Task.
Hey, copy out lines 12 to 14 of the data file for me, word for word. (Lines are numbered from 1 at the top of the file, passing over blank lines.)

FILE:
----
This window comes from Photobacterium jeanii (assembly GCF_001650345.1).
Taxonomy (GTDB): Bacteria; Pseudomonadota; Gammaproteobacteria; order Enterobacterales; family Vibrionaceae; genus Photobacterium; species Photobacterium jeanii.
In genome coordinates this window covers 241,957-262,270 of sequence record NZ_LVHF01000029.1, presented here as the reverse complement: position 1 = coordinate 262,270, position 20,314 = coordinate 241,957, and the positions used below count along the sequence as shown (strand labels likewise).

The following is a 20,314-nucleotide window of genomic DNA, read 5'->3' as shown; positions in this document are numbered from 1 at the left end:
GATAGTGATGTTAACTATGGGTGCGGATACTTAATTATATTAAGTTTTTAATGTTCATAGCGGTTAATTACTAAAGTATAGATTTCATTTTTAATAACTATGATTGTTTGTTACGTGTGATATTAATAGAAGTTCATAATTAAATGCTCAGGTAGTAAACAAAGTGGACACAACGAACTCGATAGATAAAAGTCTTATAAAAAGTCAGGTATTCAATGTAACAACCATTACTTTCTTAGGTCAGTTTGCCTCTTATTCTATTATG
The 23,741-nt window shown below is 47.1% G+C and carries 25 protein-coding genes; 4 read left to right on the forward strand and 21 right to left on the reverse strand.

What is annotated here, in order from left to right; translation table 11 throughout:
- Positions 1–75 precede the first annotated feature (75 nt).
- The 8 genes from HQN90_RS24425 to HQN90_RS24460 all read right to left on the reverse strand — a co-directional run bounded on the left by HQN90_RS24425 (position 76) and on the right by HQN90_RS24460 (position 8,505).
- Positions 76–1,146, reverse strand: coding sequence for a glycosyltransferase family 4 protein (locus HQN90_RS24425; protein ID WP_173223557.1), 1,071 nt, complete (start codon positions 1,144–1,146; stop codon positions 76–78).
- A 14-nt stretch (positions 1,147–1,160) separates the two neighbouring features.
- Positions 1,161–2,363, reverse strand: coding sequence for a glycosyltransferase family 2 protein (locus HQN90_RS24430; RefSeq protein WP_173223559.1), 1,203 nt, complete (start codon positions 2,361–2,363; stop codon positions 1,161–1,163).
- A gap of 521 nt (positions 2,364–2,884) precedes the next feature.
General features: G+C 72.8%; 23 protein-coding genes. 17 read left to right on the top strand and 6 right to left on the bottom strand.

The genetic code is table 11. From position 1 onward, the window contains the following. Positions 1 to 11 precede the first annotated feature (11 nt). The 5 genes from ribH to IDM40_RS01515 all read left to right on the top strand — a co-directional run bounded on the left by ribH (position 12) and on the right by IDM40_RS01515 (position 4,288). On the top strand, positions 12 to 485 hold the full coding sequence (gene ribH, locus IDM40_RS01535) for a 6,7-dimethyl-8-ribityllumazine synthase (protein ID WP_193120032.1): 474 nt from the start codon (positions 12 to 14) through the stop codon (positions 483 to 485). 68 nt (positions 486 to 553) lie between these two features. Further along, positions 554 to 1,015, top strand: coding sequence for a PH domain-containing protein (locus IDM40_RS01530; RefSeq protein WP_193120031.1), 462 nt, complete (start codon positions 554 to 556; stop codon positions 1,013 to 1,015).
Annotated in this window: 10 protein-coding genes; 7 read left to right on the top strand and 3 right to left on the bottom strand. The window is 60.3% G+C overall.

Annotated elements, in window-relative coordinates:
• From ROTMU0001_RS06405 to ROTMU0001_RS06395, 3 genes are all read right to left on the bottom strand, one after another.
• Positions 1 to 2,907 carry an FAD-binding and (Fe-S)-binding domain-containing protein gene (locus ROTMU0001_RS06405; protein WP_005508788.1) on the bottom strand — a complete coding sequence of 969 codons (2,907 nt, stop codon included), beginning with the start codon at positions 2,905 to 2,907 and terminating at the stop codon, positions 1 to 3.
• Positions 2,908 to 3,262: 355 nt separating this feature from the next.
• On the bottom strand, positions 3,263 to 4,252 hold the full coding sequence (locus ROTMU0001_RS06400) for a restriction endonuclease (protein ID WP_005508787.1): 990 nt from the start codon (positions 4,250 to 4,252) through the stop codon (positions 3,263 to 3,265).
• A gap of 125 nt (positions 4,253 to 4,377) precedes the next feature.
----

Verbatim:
- Positions 1,161–2,363, reverse strand: coding sequence for a glycosyltransferase family 2 protein (locus HQN90_RS24430; RefSeq protein WP_173223559.1), 1,203 nt, complete (start codon positions 2,361–2,363; stop codon positions 1,161–1,163).
- A gap of 521 nt (positions 2,364–2,884) precedes the next feature.
General features: G+C 72.8%; 23 protein-coding genes. 17 read left to right on the top strand and 6 right to left on the bottom strand.